In the weeks leading up to the race, I was definitely feeling more nervous than excited. As soon as we landed in Cape Town, the energy of the city with runners everywhere was contagious, and my nerves calmed down (a little).
On race morning, Sean and I found our corral and stood around with hundreds of other runners. I kept repeating to myself “I’m going to run 35 miles today,” trying to psych myself up. When I went to sync up my GPS watch, it wouldn’t turn on. Panic stricken, I looked at Sean and he laughed. We couldn’t fix it so he handed me his watch. I was really upset that my watch just conked out (I tested it 5 min before and it worked!). I asked Sean, “But what are YOU going to do without a watch!!??”… “I’m going to run,” he said– simple enough. Sean has told me a thousand times to be prepared for the unexpected in an ultra, and this was just a small example of what could happen. But man, I was grateful for his watch.
The beginning of the race was dark and crowded, so I just concentrated on finding my rhythm. People were passing me like crazy, but I tried hard to stick to my own pacing plan. About a mile into the race, I heard someone breathing VERY loudly behind me, and I could hear his cumbersome footsteps. I thought, man it’s too early in the race for that dude to be working so hard! Then he passed me and I noticed he was running on a prosthetic leg. So awesome.
My race strategy was to relax and not think about the total distance of the race. First challenge: Chapman’s Peak at mile 18. I felt strong, thanks to training at altitude (and on hills with the Swaras!), and was able to run almost the entire thing. At one point on the hill, a woman was standing in the bushes playing Mama Mia on the violin! This was not an easily accessible spectator point so she must have hiked up there. Runners applauded her and sang as they went by. The road snakes right along the coast, and we had gorgeous views of the mountains and water the whole time.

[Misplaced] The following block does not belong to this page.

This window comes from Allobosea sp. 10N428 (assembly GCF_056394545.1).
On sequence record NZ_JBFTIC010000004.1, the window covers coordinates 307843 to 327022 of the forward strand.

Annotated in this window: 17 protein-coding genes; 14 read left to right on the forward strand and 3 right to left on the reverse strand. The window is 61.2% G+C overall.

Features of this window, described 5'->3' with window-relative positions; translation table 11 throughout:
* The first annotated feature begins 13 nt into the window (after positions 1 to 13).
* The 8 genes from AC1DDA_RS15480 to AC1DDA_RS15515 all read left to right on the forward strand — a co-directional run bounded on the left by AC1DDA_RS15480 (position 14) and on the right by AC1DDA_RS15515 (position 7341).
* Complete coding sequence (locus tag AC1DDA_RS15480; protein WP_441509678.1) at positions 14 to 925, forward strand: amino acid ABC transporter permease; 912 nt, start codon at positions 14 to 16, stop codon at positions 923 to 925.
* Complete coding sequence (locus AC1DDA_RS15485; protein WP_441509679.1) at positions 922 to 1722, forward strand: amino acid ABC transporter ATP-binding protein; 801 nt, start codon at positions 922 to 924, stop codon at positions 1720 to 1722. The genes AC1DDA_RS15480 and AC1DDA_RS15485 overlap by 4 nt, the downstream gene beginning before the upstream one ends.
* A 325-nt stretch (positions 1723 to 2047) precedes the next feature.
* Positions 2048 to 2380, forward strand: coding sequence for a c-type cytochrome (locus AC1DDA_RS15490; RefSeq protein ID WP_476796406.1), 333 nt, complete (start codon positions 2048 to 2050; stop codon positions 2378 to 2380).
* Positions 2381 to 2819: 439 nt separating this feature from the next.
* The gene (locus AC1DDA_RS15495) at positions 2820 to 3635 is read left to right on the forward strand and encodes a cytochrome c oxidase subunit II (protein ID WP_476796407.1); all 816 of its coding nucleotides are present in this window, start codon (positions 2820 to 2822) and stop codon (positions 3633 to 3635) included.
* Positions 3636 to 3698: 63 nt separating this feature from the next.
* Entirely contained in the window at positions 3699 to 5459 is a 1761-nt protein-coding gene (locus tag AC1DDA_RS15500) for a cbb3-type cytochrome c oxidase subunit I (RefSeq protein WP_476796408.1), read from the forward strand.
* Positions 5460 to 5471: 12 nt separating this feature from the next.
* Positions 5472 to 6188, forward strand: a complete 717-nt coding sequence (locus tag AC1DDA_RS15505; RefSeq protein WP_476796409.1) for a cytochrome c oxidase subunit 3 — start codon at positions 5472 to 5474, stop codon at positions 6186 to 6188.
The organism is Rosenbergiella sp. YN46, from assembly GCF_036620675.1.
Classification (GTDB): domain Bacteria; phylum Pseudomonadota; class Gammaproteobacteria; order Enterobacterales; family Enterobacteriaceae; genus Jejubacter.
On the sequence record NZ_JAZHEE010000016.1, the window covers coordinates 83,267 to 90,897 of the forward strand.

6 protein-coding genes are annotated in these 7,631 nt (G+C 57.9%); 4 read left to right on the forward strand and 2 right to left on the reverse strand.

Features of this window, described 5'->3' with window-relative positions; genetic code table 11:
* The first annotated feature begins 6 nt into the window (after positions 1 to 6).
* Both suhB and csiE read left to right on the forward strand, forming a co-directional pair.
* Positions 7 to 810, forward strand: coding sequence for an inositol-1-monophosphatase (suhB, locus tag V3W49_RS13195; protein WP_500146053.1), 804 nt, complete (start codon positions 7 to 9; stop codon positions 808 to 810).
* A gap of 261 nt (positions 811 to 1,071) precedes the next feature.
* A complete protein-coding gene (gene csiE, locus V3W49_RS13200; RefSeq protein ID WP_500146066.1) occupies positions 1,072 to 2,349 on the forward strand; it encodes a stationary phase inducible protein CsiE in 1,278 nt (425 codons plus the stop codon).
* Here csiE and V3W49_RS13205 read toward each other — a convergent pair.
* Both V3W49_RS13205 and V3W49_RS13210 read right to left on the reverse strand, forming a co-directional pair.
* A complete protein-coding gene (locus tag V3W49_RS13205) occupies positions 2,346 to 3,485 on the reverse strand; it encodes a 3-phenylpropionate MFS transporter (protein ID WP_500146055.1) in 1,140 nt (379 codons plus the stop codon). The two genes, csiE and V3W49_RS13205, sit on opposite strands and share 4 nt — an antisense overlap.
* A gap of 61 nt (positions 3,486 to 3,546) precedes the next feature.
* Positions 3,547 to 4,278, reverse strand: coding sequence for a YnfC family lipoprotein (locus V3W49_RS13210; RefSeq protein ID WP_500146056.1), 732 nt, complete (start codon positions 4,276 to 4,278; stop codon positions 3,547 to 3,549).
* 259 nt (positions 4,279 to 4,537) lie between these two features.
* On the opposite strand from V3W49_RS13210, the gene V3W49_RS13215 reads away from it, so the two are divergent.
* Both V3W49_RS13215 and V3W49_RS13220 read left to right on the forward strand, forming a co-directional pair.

The descent was extremely windy, and much tougher than I expected. Luckily, I tucked in with a running club and stuck with them to block the wind on the way down. They were also doing a great call and response cheer: “Yehbo!! (yehbooo) This is easy!! (Easy!) Yehbo! (yehbooo) this is nice nice! (Nice nice!)”– it was exactly what I needed to hear because my legs were tired from the push up, and I needed to remember to enjoy the descent, even though it hurt.
I rolled through Hout Bay, got some coke (my new favorite running fuel), and made it to the marathon mark in 5:03. My goal was to be there between 5:00 and 5:05, so at that point I felt like the plan was coming together and I could finish this thing. The next big test was a steeper hill called Constantia Nek. I walked that hill more than I would have liked, but still felt like my timing was okay.
From the top of Constantia, it’s 6 miles to the finish. Now was time to push. I had to seriously concentrate for the last 4 miles, but then I finally saw the University of Cape Town rugby field. Adrenaline took over; I gunned it to the finish, and heard Sean scream as I ran by.
I finished in 6:50:35– right before the final cutoff of 7 hours. Four years ago, I couldn’t run a mile. Seriously. It is still completely mind-blowing to me that I ran my first ultra… and even crazier that I’m considering longer races in the future.
Sean finished in 5:41, and he had a nice relaxing run without a watch to distract him 🙂
Thanks again for all of your support!